Like soccer, the sport of cheese-rolling may have begun in England, where the almost famous Gloucestershire cheese roll has become a tradition. That event, you'll recall, involves drunken Englishmen competing to roll a wheel of Double Gloucester cheese down a hill the fastest.
But just like in soccer, what the English invented, the Italians have perfected. Anyway, that is probably the opinion of many strange folks in the Umbrian hill town of Panicale. Each year on the day after Easter, they have an annual competition there called Ruzzolone ("big wheel").
It's an intense affair, in which people take turns rolling a wheel of Pecorino around the medieval town. The player who gets his wheel from point A to point B with the fewest rolls wins.
The blog See You in Italy reported on Ruzzolone recently, which in turn got the New York Times to follow suit, in a recent piece in the Travel section.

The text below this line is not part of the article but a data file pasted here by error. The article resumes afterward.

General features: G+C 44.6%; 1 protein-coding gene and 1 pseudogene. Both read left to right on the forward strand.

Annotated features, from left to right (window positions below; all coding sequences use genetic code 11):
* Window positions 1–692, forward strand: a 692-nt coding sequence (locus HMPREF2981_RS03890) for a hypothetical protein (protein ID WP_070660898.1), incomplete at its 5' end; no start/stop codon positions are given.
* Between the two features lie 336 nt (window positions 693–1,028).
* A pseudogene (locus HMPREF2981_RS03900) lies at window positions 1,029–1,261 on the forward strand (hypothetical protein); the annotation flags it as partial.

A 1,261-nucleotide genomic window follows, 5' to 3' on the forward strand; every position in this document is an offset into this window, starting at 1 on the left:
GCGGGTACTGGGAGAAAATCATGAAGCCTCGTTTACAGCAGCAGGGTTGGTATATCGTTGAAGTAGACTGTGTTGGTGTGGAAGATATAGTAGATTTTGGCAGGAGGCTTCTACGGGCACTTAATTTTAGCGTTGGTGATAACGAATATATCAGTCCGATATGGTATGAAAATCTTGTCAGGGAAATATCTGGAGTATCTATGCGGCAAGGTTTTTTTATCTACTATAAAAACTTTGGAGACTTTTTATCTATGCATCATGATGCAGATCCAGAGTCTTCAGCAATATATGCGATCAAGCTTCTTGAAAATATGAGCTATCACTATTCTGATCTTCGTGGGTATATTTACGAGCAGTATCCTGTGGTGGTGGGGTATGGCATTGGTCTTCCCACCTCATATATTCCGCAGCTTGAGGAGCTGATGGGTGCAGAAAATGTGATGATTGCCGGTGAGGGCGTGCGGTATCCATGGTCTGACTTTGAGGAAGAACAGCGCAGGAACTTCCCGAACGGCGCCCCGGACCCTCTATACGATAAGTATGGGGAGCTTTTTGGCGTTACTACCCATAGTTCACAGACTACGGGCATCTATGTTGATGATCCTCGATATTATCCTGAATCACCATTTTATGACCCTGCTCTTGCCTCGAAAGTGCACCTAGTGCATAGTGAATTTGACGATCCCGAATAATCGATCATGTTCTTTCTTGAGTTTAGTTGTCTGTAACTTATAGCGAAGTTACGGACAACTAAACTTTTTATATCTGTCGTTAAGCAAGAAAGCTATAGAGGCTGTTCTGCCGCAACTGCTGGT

Though the game may be fun to play, I'm not sure it's going to surpass soccer soon as the world's favorite spectator sport. Here's how blogger Stew Vreeland describes the action:
The cheese rolls, the crowd runs along side of it and someone marks where it wobbles to a stop with bit of chalk on the street.It's not quite the World Cup, but the people of Panicale seem to enjoy it. Now, if they just set up a match against Gloucester....
Wednesday, April 11, 2007
Sometimes, it's sort of both, as in the case of this creamy, oozy cheese from northern California's Bellwether Farms.
Crescenza is a soft-ripened cow's milk cheese, modeled after some of the traditional soft cheeses of southern Italy. It has no rind, so they often sell it in clear plastic bags.